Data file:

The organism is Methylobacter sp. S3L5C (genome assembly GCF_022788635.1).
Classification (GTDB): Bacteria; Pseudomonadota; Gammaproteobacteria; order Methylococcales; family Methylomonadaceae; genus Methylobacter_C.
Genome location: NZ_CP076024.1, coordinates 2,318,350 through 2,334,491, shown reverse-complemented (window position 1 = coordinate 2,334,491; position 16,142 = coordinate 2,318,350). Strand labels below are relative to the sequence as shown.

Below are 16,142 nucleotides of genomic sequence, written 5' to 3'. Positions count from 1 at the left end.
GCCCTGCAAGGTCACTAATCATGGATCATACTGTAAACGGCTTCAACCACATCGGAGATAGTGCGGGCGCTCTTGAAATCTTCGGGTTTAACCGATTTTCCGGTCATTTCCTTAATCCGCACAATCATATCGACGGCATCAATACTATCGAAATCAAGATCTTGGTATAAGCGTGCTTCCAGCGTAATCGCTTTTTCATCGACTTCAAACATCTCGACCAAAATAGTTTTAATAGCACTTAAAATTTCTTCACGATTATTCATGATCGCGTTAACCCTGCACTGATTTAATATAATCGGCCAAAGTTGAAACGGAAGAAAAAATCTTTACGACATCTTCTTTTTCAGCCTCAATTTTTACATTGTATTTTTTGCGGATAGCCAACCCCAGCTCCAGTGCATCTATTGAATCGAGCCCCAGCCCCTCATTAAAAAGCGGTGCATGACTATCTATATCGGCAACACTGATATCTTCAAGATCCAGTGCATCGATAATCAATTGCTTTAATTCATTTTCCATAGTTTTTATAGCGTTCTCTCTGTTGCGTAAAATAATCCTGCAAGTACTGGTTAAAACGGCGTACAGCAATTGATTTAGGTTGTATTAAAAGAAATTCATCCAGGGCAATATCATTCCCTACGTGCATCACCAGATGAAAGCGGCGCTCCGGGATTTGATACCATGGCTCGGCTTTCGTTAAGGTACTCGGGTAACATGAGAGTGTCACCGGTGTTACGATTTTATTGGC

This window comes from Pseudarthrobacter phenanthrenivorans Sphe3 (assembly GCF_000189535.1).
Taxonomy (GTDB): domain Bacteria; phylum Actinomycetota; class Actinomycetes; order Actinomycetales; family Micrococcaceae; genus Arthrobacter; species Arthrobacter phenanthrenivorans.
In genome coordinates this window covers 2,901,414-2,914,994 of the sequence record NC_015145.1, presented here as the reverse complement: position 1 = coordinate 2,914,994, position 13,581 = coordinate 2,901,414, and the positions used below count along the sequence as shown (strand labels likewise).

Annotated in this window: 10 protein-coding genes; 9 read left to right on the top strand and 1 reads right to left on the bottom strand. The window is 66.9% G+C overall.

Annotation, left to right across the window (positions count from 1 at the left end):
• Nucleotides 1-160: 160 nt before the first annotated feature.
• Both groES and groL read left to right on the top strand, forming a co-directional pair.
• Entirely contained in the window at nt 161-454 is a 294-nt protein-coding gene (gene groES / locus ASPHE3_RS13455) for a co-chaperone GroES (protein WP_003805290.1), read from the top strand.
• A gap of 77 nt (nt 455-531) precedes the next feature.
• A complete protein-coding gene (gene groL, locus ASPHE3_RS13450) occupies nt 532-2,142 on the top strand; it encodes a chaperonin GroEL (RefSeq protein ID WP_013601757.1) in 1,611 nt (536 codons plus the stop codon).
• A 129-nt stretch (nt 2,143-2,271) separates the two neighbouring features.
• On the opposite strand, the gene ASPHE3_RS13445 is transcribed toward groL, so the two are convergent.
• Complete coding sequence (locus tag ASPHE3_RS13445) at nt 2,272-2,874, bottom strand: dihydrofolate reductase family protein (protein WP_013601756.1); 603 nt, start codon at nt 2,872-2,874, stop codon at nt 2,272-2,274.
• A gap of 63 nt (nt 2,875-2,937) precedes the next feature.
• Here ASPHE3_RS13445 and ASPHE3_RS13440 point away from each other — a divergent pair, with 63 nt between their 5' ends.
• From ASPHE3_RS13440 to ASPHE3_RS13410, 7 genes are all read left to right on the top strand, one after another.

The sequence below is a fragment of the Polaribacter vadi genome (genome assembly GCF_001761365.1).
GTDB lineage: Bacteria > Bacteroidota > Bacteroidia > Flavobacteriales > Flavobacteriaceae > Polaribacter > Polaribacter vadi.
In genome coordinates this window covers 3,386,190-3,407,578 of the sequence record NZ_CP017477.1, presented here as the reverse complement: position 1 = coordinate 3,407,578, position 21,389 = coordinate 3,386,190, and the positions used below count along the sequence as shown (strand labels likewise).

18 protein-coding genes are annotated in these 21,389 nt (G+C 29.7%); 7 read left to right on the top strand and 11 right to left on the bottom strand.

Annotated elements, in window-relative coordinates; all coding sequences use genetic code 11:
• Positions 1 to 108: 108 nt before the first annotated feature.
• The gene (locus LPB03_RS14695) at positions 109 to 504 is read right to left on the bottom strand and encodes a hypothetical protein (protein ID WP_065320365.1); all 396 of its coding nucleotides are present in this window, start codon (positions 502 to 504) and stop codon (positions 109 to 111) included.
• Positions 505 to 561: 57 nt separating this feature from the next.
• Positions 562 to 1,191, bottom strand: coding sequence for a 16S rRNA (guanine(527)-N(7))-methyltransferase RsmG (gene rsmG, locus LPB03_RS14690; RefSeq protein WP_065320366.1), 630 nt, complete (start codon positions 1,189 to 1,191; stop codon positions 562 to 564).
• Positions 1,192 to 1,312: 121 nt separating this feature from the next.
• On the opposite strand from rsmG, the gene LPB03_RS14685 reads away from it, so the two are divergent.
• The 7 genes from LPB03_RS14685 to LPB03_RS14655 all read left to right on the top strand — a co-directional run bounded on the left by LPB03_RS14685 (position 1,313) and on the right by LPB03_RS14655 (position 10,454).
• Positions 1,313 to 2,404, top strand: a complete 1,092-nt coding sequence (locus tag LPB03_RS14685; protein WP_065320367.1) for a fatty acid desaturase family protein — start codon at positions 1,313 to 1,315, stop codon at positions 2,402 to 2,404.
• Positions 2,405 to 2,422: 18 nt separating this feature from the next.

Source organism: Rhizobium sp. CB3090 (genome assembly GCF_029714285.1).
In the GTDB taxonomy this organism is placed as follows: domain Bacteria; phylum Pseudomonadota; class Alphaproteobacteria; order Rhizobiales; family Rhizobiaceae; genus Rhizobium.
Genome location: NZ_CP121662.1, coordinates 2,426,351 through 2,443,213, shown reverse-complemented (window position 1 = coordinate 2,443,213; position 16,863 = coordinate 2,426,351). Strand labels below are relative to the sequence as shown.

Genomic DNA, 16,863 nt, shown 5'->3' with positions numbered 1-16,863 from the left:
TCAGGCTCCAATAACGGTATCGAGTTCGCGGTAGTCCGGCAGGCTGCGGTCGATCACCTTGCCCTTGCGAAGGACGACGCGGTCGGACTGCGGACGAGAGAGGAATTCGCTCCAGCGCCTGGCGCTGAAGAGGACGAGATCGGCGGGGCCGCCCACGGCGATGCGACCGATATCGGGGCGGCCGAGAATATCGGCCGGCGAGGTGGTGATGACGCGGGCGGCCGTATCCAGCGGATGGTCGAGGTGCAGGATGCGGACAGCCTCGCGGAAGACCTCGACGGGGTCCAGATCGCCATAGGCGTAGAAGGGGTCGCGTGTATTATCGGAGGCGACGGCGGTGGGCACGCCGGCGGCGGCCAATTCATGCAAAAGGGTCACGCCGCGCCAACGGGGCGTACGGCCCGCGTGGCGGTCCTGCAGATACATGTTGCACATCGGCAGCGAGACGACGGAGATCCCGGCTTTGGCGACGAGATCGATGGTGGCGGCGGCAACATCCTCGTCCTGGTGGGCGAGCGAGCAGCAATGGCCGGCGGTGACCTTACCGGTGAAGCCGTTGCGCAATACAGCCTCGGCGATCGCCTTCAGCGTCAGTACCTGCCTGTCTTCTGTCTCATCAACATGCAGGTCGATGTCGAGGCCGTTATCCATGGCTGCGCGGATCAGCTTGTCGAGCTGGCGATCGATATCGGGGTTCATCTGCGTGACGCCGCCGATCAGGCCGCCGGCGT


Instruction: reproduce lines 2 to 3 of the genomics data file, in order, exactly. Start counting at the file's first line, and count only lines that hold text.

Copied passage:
Classification (GTDB): Bacteria; Pseudomonadota; Gammaproteobacteria; order Methylococcales; family Methylomonadaceae; genus Methylobacter_C.
Genome location: NZ_CP076024.1, coordinates 2,318,350 through 2,334,491, shown reverse-complemented (window position 1 = coordinate 2,334,491; position 16,142 = coordinate 2,318,350). Strand labels below are relative to the sequence as shown.